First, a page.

subjects, depending on the field of concentration. Curriculum included general subjects like philosophy and
economy, specialized subjects determined by the chosen profession, and very specific courses depending on
the deeper specialization. Curriculum was very rigid and equal for all students. There were no choices. In the
modern system higher education institutions, curriculum is certainly less rigid. However, the authorization of
the curriculum is still the responsibility of a ministry, not a particular institution.
The expansion of curricula, including the addition of courses in French, Arabic, and English, has
placed new stress on a limited supply of teachers and materials. In the mid-1990s, a major curriculum reform
was begun. Western experts advised:
a more commercial approach to the mathematics curriculum
more emphasis in economics courses on the relationship of capital to labormore emphasis in social
science courses on individual responsibility for the environment
the addition of entirely new subjects, such as business management.
Because such changes involve new materials and a new pedagogical approach by staff, the reform
period is estimated at 10 to 15 years. The current transformation of the educational system is performed
along educational models in developed countries. According to Gulyamov, "During the process of
developing the National Program the experience of reforming education in more than 30 leading countries in
the world has been studied" (Gulyamov 1999).
In 1997, President Karimov founded "Umid," a program providing students with educational
fellowships for obtaining education abroad. By the year 2000, over 700 students have been awarded the
"Umid" Presidential Scholarship to pursue graduate and undergraduate degrees in the United States, the
United Kingdom, Germany, France, Italy, and Japan. Certainly, returning graduates are expected to bring
back "the influence," and those who have finished their studies are employed by the State. The Uzbekistan
educators established contacts with the United Nations Organization and separate countries like France,
Germany, the Republic of Korea, Turkey, and the United States. Many organizations like Peace Corp (USA),
ACCELS (USA), British Council, Merci Project (Great Britain), Goethe Institute (Germany), NAFE (USA),
and Save the Children Fund (Great Britain) participate in the educational efforts undertaken by Uzbekistan.
For example, the Ministry of Education of Turkey assisted in forming 22 Lycea for over 4.8 thousand
students. Another example is the American Council on Cooperation in Education (ANCALS) which within 4
years helped over 222 Uzbekistan students get education in the United States. Finally, within only 2 years,
25 Uzbekistan schools got the certificates of UNESCO Associated Schools Project (ASP).
An American Educational Advising Center (EAC) funded by the United States Information Agency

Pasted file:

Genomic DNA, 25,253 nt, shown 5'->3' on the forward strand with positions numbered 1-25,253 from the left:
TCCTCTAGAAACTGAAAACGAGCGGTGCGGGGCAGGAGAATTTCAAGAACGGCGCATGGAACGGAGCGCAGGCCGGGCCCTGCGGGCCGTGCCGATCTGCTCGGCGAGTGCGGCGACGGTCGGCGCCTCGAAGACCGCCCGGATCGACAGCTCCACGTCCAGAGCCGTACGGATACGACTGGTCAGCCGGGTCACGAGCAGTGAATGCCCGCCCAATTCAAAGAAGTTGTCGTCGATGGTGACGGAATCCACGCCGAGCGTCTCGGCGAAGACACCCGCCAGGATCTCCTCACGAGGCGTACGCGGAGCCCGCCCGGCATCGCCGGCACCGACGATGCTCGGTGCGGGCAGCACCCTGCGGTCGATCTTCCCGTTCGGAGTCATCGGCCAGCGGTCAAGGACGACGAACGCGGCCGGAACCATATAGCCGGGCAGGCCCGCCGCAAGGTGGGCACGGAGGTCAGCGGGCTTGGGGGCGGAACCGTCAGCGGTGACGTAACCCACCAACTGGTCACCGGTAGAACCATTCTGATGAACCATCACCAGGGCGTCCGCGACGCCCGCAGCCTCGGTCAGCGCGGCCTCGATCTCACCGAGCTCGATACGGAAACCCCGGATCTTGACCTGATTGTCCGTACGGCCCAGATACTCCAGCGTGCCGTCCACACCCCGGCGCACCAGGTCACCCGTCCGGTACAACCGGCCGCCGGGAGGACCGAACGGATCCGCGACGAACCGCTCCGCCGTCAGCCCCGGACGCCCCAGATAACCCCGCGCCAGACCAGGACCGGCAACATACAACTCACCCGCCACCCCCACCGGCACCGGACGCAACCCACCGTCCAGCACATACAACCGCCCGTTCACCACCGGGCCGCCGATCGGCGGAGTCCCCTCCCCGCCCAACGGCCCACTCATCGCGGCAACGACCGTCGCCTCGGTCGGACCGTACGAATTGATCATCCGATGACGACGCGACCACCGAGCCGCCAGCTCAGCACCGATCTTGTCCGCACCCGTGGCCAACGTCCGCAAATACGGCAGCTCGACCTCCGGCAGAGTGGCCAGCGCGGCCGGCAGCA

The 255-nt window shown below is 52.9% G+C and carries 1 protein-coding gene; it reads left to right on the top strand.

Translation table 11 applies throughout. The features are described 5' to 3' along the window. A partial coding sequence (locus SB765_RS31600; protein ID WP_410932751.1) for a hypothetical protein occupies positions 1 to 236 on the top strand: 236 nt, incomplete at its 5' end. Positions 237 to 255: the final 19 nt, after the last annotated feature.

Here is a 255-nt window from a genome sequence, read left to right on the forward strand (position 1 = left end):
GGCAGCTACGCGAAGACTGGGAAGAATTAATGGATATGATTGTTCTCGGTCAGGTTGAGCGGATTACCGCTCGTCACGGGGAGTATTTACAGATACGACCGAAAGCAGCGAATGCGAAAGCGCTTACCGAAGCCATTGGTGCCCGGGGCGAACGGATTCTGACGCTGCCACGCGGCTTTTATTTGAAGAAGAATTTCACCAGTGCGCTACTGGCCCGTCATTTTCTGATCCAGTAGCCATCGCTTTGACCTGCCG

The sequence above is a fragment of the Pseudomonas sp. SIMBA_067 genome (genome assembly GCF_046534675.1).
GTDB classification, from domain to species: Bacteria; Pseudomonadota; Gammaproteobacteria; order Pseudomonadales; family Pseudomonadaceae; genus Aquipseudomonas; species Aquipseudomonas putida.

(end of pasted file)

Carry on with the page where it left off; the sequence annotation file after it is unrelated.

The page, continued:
(USIA) and administered by the American Council for Collaboration in Education and Language Study
(ACCELS) was established in Tashkent to assist individuals interested in studying, training, and/or pursuing
research in the United States. Tashkent EAC also monitors three similar regional educational advising
centers located in the other cities.
Democracy and education John Ewey (14-17pages)
Educational Research by Jerry Wellington.(25-28pages)
Higher Education in Uzbekistan
WHY ENGLISH HAS BECOME AN INTERNATIONAL LANGUAGE
Scientific supervisor: Nasrullaeva Mohigul Suhrobovna
Tokhirova Maftuna Olimovna,
Musinova Farzona Xurshedovna
Abstract: In this article you will find information about the reasons for the formation of English as an
international language. If you compare the grammar rules of different languages, it is easy to see that English
is not difficult to learn. A certain schematicity can be traced in its construction, the absence of declensions
and conjugations, the elementary mechanisms for the use of articles and adjectives, the formation of the
plural, etc., are pleasantly pleasing.
Key words: background, English-speaking countries, entertainment industry, international diploma,
“How are you”, “Excuse me”, “Thank you”, “How all the more these prepositional phrase are
considerables for bilingual lecturers and all the more non-English speakers. And not each of these simple
prepositional phrase are translated into French, Spanish, Russian, semite or asians and all the more each
these 5 languages, the consequences with English, activity bent be the consequences of the language. The
resolution to the interrogatory of reason humanities became intercontinental be required to be wanted in the
verifiable circumstances of the antipenulti matedeuce-ace or quadruplet centuries, and in the fundamental
accommodation it be in debt to its omnipresence to the strong-growing compound procedure of the brits
crown, begun in the 17thcentury. And led to the appropriate by the is lets overeignstate of virtually of the
solid ground of our planet.